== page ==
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Author Topic: help SHB plastic frames  (Read 990 times)
Ginbee
New Bee
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Posts: 1

Location: Hopelessly Lost


« on: July 17, 2012, 10:28:56 AM »

Hi everyone, Well, I  need some suggestions. My weak hive I have had sitting and waiting to use for ordered queens has been good until I finally have carnies coming to me out of Ca. Just my luck that hive was clean a week ago. I paid for new queens, and I see my first SHB. one frame with uncapped honey had some larva in it so I removed it and put it in the freezer. What I see as the serious issue is the fact that hive has 3 plastic frames in it. I see the beetles hide in the crevices of those plastic frames. I also can see the bees will take care of them if I can close up those crevices. I was thinking tape, anyone have better suggestions then tape? Because I did watch my bees attack the beetles which are rather fast. My new queens come a week from tomorrow, and I plan to get my hives ready for them on Sunday. Is there any way I can clean these frames by then? I made a plastic CD case trap for them I put in Crisco with borax and powdered sugar basically all I had around the house. I also tore that hive down cleaned the bottom screen board and under it and put borax under the hive, I also put the last two plastic frames on the outside of the drawn frames because they had brood. I want to freeze those frames too, but that hive is only 6 and a half frames filled, they are the lazy hippies who do not build comb. don’t ask me how they are still alive because I do not know. My other two hives are fine with capped honey I went through them too. I do have the area of that apiary covered with a tarp which I will removed when I get home today.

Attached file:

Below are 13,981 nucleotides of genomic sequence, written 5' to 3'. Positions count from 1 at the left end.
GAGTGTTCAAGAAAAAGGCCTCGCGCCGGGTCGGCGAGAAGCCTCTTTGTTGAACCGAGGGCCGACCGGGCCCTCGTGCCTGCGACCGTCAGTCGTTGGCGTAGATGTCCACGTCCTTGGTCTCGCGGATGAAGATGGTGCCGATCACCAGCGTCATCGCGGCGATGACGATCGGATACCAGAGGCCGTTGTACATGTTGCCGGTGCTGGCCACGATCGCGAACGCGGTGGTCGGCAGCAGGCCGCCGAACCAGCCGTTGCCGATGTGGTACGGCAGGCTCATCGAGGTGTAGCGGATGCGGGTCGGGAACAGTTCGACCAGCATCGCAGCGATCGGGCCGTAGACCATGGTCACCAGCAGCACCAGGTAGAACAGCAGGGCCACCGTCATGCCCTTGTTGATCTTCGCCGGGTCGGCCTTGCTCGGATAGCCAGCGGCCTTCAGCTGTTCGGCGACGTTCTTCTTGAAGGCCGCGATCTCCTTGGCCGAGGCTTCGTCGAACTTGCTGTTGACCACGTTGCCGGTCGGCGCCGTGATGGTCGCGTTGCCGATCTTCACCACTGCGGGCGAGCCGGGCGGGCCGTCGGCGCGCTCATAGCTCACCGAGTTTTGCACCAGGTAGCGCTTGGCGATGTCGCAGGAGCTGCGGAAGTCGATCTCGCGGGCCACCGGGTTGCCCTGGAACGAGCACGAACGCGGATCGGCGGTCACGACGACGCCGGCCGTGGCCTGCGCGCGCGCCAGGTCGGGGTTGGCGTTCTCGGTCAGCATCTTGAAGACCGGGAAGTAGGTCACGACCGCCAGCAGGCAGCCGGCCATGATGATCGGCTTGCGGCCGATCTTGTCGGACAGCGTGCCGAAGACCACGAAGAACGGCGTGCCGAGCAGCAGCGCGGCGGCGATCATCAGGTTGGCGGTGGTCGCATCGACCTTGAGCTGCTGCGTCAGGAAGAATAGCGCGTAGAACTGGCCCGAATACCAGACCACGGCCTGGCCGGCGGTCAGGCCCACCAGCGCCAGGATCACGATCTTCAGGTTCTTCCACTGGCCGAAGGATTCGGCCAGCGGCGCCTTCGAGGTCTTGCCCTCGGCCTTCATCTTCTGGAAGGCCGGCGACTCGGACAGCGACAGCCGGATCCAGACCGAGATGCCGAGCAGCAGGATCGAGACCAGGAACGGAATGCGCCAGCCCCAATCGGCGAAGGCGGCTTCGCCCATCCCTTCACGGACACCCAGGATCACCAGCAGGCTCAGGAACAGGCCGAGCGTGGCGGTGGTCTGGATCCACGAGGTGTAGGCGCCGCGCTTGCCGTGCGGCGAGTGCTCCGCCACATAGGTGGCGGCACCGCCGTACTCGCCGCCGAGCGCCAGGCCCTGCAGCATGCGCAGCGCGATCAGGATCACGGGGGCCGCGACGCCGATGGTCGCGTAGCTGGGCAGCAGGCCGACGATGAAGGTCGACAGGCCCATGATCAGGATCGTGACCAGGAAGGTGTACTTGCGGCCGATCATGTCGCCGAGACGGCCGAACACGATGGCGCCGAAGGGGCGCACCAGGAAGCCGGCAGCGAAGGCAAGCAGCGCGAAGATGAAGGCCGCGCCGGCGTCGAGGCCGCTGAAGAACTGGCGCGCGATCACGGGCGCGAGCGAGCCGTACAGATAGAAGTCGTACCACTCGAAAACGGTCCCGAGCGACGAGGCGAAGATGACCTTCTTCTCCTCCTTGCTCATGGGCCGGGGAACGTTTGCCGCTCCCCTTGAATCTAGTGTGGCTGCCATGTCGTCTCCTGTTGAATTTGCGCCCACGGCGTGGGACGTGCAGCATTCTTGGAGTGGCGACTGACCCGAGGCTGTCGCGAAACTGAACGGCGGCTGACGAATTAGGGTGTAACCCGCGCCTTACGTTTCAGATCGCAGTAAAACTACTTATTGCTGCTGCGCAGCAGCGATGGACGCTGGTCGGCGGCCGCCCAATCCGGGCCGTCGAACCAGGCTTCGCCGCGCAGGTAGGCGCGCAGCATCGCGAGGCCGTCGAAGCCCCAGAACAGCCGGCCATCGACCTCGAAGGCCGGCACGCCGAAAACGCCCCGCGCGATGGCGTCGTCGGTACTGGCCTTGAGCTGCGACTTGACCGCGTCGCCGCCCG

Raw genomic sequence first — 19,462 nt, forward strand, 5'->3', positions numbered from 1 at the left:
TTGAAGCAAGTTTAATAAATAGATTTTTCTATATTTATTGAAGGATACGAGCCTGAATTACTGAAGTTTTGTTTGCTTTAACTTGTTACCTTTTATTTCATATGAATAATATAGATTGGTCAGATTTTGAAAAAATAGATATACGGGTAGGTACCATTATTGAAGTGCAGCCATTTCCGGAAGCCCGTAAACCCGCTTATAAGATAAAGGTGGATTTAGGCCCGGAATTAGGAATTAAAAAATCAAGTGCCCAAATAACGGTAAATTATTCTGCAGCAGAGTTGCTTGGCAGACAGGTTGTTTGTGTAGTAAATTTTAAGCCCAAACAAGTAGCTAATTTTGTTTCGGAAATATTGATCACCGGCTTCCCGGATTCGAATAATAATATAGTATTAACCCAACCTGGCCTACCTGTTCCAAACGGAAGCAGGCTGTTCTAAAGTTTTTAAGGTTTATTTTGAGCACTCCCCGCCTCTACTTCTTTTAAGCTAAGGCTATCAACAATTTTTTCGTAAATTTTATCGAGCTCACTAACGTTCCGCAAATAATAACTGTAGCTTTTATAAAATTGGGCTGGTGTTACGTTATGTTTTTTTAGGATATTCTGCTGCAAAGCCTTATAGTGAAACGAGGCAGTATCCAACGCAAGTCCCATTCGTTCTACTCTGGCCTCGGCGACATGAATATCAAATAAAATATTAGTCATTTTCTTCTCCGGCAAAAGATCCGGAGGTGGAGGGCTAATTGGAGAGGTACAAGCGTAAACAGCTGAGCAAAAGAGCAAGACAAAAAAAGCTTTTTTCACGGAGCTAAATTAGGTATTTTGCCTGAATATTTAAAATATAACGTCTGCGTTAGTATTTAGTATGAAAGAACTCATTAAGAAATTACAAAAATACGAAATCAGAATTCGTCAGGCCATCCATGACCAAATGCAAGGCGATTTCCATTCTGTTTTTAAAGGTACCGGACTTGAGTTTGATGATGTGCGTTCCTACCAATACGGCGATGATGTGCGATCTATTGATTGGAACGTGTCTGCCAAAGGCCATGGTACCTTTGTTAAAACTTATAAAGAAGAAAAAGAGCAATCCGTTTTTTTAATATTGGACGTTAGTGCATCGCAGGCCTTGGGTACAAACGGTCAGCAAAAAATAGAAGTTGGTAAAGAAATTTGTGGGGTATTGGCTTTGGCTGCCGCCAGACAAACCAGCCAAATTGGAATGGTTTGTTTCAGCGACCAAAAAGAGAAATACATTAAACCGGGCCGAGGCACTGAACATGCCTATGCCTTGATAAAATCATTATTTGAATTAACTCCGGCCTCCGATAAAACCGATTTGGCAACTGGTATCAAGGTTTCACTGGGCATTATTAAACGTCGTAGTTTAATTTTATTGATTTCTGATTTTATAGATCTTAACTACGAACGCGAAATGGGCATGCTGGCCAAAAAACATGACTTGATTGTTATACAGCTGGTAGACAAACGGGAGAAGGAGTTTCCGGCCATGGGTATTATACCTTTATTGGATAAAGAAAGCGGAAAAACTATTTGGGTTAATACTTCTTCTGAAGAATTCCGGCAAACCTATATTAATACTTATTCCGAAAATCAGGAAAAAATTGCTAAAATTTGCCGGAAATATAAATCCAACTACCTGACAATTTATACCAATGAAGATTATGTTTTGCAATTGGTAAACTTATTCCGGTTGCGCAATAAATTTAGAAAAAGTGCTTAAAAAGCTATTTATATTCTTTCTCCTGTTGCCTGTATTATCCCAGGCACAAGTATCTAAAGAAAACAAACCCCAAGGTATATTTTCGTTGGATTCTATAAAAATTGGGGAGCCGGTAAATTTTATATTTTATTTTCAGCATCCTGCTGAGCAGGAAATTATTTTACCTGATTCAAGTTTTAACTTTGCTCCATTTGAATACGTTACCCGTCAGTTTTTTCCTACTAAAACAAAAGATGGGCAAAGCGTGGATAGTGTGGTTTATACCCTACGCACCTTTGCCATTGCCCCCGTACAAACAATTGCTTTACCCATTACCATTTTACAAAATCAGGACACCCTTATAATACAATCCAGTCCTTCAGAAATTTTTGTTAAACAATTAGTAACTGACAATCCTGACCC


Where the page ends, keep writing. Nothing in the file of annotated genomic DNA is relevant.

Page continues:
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BrentX
House Bee
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Location: North Star Delaware


« Reply #1 on: July 17, 2012, 11:29:37 AM »

Had a similar experience with plastic frames.  I did not come up with a good way to close the crevices, and have since eliminated the plastic frames for this reason.  Some wood frames (bottom slot) have the same problem in my opinion.

This time of year I am not to worried about a few beetles, as long as the hive does not have excess space.  As you noted the bees round up the beetles.  I do not use borax or other pesticides in my hives, and tolerate a few beetles, especially this time of year.  Best defense in my opinion in a strong hive, but getting some sun on the hives helps too.
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Diogenes
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Location: Geauga County, Ohio


« Reply #2 on: July 17, 2012, 01:38:01 PM »

Silicone caulk in the gaps will be the ticket. Preferable if you use an acetic acid based caulk. (read the ingredients)

Humidity cures the caulk, so smooth it with a dry finger. I've made amazing messes with the old wet finger trick until I learned that. Wet finger works for smoothing latex caulk.

If you use the acetic acid based caulk you only need to wait for it to skin over. Otherwise, let it cure for 24 hours.

 cool
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